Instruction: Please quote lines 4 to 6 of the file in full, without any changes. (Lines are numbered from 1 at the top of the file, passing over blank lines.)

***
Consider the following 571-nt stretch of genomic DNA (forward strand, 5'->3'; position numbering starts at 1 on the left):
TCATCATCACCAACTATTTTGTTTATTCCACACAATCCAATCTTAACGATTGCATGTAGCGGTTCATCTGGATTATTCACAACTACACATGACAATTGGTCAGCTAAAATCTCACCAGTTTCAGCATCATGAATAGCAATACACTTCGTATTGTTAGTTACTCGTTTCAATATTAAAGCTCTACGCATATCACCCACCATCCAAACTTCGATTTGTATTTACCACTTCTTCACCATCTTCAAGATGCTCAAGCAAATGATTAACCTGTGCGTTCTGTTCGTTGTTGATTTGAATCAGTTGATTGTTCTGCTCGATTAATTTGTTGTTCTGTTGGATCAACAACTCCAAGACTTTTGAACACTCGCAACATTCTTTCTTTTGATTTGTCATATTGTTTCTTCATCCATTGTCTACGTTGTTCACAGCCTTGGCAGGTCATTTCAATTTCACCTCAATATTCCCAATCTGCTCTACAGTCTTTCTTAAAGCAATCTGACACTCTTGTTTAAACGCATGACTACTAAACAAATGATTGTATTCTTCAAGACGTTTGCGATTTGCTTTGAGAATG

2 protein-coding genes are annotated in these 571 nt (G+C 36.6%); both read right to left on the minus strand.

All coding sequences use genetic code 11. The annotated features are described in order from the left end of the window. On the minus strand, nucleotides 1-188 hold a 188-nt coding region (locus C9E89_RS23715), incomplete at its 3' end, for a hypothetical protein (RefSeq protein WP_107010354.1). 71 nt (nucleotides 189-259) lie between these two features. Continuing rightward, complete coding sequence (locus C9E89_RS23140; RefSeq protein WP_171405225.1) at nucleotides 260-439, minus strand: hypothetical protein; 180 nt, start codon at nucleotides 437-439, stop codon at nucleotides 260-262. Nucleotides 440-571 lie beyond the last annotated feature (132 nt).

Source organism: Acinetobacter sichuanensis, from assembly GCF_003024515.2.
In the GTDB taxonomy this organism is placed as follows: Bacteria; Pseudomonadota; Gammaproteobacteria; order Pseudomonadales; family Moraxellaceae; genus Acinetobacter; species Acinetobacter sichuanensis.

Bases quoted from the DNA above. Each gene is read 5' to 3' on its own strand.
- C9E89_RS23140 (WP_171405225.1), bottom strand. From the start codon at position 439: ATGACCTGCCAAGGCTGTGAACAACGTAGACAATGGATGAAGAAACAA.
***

All coding sequences use genetic code 11. The annotated features are described in order from the left end of the window. On the minus strand, nucleotides 1-188 hold a 188-nt coding region (locus C9E89_RS23715), incomplete at its 3' end, for a hypothetical protein (RefSeq protein WP_107010354.1). 71 nt (nucleotides 189-259) lie between these two features. Continuing rightward, complete coding sequence (locus C9E89_RS23140; RefSeq protein WP_171405225.1) at nucleotides 260-439, minus strand: hypothetical protein; 180 nt, start codon at nucleotides 437-439, stop codon at nucleotides 260-262. Nucleotides 440-571 lie beyond the last annotated feature (132 nt).

Source organism: Acinetobacter sichuanensis, from assembly GCF_003024515.2.
In the GTDB taxonomy this organism is placed as follows: Bacteria; Pseudomonadota; Gammaproteobacteria; order Pseudomonadales; family Moraxellaceae; genus Acinetobacter; species Acinetobacter sichuanensis.